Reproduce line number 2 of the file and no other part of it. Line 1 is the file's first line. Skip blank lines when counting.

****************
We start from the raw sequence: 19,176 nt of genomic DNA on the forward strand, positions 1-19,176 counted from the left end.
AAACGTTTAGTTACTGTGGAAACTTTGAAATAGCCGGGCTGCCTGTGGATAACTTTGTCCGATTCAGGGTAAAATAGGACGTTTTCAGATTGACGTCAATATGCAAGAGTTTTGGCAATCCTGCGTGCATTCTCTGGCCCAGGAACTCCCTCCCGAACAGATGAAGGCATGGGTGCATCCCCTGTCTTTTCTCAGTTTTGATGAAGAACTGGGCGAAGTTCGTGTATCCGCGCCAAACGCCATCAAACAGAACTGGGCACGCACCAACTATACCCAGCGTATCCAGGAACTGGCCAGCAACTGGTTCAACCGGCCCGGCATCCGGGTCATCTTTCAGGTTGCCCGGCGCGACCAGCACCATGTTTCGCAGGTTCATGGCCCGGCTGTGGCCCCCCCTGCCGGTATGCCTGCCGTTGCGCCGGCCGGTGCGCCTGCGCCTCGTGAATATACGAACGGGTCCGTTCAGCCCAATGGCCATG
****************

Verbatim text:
AAACGTTTAGTTACTGTGGAAACTTTGAAATAGCCGGGCTGCCTGTGGATAACTTTGTCCGATTCAGGGTAAAATAGGACGTTTTCAGATTGACGTCAATATGCAAGAGTTTTGGCAATCCTGCGTGCATTCTCTGGCCCAGGAACTCCCTCCCGAACAGATGAAGGCATGGGTGCATCCCCTGTCTTTTCTCAGTTTTGATGAAGAACTGGGCGAAGTTCGTGTATCCGCGCCAAACGCCATCAAACAGAACTGGGCACGCACCAACTATACCCAGCGTATCCAGGAACTGGCCAGCAACTGGTTCAACCGGCCCGGCATCCGGGTCATCTTTCAGGTTGCCCGGCGCGACCAGCACCATGTTTCGCAGGTTCATGGCCCGGCTGTGGCCCCCCCTGCCGGTATGCCTGCCGTTGCGCCGGCCGGTGCGCCTGCGCCTCGTGAATATACGAACGGGTCCGTTCAGCCCAATGGCCATG